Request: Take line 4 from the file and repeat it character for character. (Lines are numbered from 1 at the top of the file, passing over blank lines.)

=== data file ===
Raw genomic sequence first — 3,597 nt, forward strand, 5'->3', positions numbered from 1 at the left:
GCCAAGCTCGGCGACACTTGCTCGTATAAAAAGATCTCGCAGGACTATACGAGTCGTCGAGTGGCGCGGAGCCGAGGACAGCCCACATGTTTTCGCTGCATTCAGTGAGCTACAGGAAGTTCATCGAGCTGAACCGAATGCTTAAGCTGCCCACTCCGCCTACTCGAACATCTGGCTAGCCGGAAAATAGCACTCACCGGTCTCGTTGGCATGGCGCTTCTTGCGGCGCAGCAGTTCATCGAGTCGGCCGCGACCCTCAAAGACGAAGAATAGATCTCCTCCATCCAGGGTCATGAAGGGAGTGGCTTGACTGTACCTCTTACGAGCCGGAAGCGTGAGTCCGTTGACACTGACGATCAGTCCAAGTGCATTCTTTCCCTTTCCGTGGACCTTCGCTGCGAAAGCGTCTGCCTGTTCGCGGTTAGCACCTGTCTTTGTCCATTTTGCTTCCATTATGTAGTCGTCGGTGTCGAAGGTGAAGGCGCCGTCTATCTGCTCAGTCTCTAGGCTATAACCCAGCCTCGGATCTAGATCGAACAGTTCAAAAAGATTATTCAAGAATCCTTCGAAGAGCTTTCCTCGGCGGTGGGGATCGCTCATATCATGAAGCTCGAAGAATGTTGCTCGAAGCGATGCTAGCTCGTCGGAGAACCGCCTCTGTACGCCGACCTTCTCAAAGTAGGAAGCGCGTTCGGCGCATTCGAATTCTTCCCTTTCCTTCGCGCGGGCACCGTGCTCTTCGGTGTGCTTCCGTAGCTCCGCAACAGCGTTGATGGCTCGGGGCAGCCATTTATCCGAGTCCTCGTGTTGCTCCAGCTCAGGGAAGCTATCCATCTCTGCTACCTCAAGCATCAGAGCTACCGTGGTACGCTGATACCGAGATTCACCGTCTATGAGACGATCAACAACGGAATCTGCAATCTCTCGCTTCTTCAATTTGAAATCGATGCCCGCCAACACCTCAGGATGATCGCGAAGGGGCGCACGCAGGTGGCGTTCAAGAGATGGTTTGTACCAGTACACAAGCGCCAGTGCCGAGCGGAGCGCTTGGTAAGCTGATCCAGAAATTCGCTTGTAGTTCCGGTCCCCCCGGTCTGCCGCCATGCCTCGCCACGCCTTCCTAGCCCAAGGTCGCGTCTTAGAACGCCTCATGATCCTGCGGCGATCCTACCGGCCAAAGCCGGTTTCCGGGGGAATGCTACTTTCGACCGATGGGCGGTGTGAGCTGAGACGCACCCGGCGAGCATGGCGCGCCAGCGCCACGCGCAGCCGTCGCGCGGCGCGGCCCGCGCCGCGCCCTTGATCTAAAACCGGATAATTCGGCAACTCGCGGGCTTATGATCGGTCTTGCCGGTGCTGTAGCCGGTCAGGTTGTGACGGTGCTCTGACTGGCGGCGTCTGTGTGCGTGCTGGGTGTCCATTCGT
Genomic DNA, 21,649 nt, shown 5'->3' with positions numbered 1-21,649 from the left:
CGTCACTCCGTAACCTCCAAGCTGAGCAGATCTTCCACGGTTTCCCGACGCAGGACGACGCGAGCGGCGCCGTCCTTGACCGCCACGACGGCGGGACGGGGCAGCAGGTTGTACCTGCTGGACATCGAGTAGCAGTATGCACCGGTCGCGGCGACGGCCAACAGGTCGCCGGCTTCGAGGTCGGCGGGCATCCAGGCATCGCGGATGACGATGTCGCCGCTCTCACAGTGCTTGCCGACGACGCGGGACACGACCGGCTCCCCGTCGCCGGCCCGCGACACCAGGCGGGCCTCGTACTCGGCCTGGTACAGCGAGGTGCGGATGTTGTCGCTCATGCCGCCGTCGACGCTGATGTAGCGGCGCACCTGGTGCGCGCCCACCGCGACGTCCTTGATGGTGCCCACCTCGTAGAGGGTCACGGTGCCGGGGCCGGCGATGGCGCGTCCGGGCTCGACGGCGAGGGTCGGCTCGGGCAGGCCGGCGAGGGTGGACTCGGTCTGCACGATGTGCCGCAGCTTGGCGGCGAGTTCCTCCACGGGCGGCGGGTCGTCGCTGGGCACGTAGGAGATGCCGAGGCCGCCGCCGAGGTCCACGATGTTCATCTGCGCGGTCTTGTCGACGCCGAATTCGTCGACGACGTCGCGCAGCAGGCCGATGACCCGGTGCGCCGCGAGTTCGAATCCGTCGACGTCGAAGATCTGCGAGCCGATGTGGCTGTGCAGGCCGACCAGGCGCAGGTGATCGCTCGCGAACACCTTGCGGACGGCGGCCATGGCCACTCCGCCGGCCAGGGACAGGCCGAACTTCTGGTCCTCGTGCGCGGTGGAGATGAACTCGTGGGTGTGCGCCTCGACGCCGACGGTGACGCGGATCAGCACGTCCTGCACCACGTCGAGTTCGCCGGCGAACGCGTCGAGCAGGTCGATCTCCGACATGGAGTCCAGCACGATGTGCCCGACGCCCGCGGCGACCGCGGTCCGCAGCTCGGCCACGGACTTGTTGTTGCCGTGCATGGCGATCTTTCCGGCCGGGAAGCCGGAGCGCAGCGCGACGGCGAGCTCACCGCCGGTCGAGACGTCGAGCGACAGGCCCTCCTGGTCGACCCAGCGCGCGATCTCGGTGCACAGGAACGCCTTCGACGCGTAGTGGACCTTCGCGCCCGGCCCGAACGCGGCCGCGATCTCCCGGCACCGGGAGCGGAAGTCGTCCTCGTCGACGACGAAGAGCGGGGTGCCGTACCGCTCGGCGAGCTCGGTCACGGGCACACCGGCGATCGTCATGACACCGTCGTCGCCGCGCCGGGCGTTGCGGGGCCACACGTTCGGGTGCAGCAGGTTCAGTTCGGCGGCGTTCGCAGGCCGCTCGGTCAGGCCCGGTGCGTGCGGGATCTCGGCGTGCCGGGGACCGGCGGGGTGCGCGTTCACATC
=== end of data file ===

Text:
CGTCACTCCGTAACCTCCAAGCTGAGCAGATCTTCCACGGTTTCCCGACGCAGGACGACGCGAGCGGCGCCGTCCTTGACCGCCACGACGGCGGGACGGGGCAGCAGGTTGTACCTGCTGGACATCGAGTAGCAGTATGCACCGGTCGCGGCGACGGCCAACAGGTCGCCGGCTTCGAGGTCGGCGGGCATCCAGGCATCGCGGATGACGATGTCGCCGCTCTCACAGTGCTTGCCGACGACGCGGGACACGACCGGCTCCCCGTCGCCGGCCCGCGACACCAGGCGGGCCTCGTACTCGGCCTGGTACAGCGAGGTGCGGATGTTGTCGCTCATGCCGCCGTCGACGCTGATGTAGCGGCGCACCTGGTGCGCGCCCACCGCGACGTCCTTGATGGTGCCCACCTCGTAGAGGGTCACGGTGCCGGGGCCGGCGATGGCGCGTCCGGGCTCGACGGCGAGGGTCGGCTCGGGCAGGCCGGCGAGGGTGGACTCGGTCTGCACGATGTGCCGCAGCTTGGCGGCGAGTTCCTCCACGGGCGGCGGGTCGTCGCTGGGCACGTAGGAGATGCCGAGGCCGCCGCCGAGGTCCACGATGTTCATCTGCGCGGTCTTGTCGACGCCGAATTCGTCGACGACGTCGCGCAGCAGGCCGATGACCCGGTGCGCCGCGAGTTCGAATCCGTCGACGTCGAAGATCTGCGAGCCGATGTGGCTGTGCAGGCCGACCAGGCGCAGGTGATCGCTCGCGAACACCTTGCGGACGGCGGCCATGGCCACTCCGCCGGCCAGGGACAGGCCGAACTTCTGGTCCTCGTGCGCGGTGGAGATGAACTCGTGGGTGTGCGCCTCGACGCCGACGGTGACGCGGATCAGCACGTCCTGCACCACGTCGAGTTCGCCGGCGAACGCGTCGAGCAGGTCGATCTCCGACATGGAGTCCAGCACGATGTGCCCGACGCCCGCGGCGACCGCGGTCCGCAGCTCGGCCACGGACTTGTTGTTGCCGTGCATGGCGATCTTTCCGGCCGGGAAGCCGGAGCGCAGCGCGACGGCGAGCTCACCGCCGGTCGAGACGTCGAGCGACAGGCCCTCCTGGTCGACCCAGCGCGCGATCTCGGTGCACAGGAACGCCTTCGACGCGTAGTGGACCTTCGCGCCCGGCCCGAACGCGGCCGCGATCTCCCGGCACCGGGAGCGGAAGTCGTCCTCGTCGACGACGAAGAGCGGGGTGCCGTACCGCTCGGCGAGCTCGGTCACGGGCACACCGGCGATCGTCATGACACCGTCGTCGCCGCGCCGGGCGTTGCGGGGCCACACGTTCGGGTGCAGCAGGTTCAGTTCGGCGGCGTTCGCAGGCCGCTCGGTCAGGCCCGGTGCGTGCGGGATCTCGGCGTGCCGGGGACCGGCGGGGTGCGCGTTCACATC